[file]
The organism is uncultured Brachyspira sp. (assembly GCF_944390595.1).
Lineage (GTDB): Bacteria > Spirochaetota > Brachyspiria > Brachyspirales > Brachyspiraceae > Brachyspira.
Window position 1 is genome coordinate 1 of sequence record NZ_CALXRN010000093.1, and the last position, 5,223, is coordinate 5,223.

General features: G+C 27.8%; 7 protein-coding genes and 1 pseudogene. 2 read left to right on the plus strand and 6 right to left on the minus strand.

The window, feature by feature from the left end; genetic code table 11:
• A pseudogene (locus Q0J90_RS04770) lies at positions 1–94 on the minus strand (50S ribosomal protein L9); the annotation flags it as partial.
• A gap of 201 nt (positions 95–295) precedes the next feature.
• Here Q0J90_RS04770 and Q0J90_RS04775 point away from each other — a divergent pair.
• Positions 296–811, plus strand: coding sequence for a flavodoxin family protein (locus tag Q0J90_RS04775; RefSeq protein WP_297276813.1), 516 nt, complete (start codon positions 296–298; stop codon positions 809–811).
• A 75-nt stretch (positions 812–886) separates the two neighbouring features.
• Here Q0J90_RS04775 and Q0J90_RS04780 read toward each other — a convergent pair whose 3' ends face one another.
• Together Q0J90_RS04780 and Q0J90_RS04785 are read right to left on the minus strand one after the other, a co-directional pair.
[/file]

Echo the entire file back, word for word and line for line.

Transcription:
The organism is uncultured Brachyspira sp. (assembly GCF_944390595.1).
Lineage (GTDB): Bacteria > Spirochaetota > Brachyspiria > Brachyspirales > Brachyspiraceae > Brachyspira.
Window position 1 is genome coordinate 1 of sequence record NZ_CALXRN010000093.1, and the last position, 5,223, is coordinate 5,223.

General features: G+C 27.8%; 7 protein-coding genes and 1 pseudogene. 2 read left to right on the plus strand and 6 right to left on the minus strand.

The window, feature by feature from the left end; genetic code table 11:
• A pseudogene (locus Q0J90_RS04770) lies at positions 1–94 on the minus strand (50S ribosomal protein L9); the annotation flags it as partial.
• A gap of 201 nt (positions 95–295) precedes the next feature.
• Here Q0J90_RS04770 and Q0J90_RS04775 point away from each other — a divergent pair.
• Positions 296–811, plus strand: coding sequence for a flavodoxin family protein (locus tag Q0J90_RS04775; RefSeq protein WP_297276813.1), 516 nt, complete (start codon positions 296–298; stop codon positions 809–811).
• A 75-nt stretch (positions 812–886) separates the two neighbouring features.
• Here Q0J90_RS04775 and Q0J90_RS04780 read toward each other — a convergent pair whose 3' ends face one another.
• Together Q0J90_RS04780 and Q0J90_RS04785 are read right to left on the minus strand one after the other, a co-directional pair.